Another in the series of Stratford productions directed by Richard Monette (and for TV by Norman Campbell), The Comedy Of Errors is one of the Bard's slighter efforts, in which two pairs of twins - two masters and two servants, one set of each separated from the other - are regularly confused for their doubles.
The trick in Monette's sometimes cutesy, commedia-inspired, fast-paced 75-minute production is having the identical twins played by the same actors: Geordie Johnson as the Antipholus sibs and Keith Dinicol as their servants, the Dromios.
The fun comes when all the characters have to be onstage at the same time, pulled off by cleverly having "look-alike" doubles.
Johnson brings a proper touch of melancholy to Antipholus of Syracuse, and Dinicol brings nice clown work to his parts. Also worth catching are Goldie Semple's turn as the commanding wife to one of the Antipholi and the late Nicholas Pennell, one of Stratford's best actors at the time, as father to the two masters.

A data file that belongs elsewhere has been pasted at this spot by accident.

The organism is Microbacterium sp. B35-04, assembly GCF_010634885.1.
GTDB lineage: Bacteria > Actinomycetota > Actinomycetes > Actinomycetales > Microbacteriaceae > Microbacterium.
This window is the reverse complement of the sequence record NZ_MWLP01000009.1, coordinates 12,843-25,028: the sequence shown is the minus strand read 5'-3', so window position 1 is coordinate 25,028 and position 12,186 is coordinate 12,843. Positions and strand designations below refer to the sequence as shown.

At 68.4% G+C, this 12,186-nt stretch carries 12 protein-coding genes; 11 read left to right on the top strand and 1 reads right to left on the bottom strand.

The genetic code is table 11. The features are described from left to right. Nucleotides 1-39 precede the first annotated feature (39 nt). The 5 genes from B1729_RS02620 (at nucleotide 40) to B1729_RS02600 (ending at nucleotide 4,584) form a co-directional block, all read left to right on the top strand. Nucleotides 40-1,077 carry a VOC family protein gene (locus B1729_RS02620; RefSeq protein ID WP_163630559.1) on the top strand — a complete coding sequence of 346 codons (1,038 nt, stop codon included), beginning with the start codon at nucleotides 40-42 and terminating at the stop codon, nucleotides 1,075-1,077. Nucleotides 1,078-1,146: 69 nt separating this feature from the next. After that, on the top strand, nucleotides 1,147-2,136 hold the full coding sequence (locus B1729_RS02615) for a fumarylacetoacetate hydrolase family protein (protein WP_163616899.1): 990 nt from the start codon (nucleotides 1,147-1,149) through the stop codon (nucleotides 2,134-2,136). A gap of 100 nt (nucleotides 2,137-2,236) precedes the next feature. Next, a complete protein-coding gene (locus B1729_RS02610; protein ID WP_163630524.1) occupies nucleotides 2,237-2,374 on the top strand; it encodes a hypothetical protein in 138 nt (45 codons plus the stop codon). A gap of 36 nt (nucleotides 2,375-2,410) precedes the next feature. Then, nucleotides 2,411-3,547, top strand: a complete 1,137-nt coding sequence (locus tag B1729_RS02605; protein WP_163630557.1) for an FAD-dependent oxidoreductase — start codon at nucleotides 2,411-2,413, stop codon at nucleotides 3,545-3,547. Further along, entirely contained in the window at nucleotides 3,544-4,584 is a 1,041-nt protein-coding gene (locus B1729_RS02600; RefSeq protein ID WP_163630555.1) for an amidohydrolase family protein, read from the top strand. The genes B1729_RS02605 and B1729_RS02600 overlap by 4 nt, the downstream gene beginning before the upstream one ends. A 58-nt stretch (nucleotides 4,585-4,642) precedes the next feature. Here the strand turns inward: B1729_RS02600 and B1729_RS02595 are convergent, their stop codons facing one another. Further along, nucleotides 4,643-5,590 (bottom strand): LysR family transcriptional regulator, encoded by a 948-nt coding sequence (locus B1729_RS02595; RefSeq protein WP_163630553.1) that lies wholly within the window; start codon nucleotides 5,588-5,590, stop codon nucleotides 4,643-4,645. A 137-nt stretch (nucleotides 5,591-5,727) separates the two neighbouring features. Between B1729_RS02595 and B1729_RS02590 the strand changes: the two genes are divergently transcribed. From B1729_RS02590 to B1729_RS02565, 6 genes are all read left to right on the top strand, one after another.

EXTRAS None comedy on CD/DVD
DANE COOK: ROUGH AROUND THE EDGES (Comedy Central, 2007). Rating: NNN
This generous two-disc set features stand-up comedy phenomenon Dane Cook's performance a year ago at two sold-out Madison Square Garden shows. It's essentially the same arena act he brought to town last month at the ACC, captured here in both CD and DVD formats.
Cook, the first stand-up to exploit the commercial potential of MySpace, is a charismatic, wildly energetic performer, so it's no surprise that video captures his art far better than audio. He struts and prowls the circular stage like an alpha-male wolf, and judging by the female shrieks from the audience, that works just fine. Cook is arguably the first stand-up to get by on sex appeal.
Too bad his material isn't as edgy or prickly as his five o'clock shadow. The filler here includes rants about TiVo, the History Channel and how lame it would be to be a Civil War flutist. Cook's more at home delivering stories about breaking condoms, how men and women deal differently with STDs and how to use a motorcycle helmet, not a motorcycle, to pick up women in bars.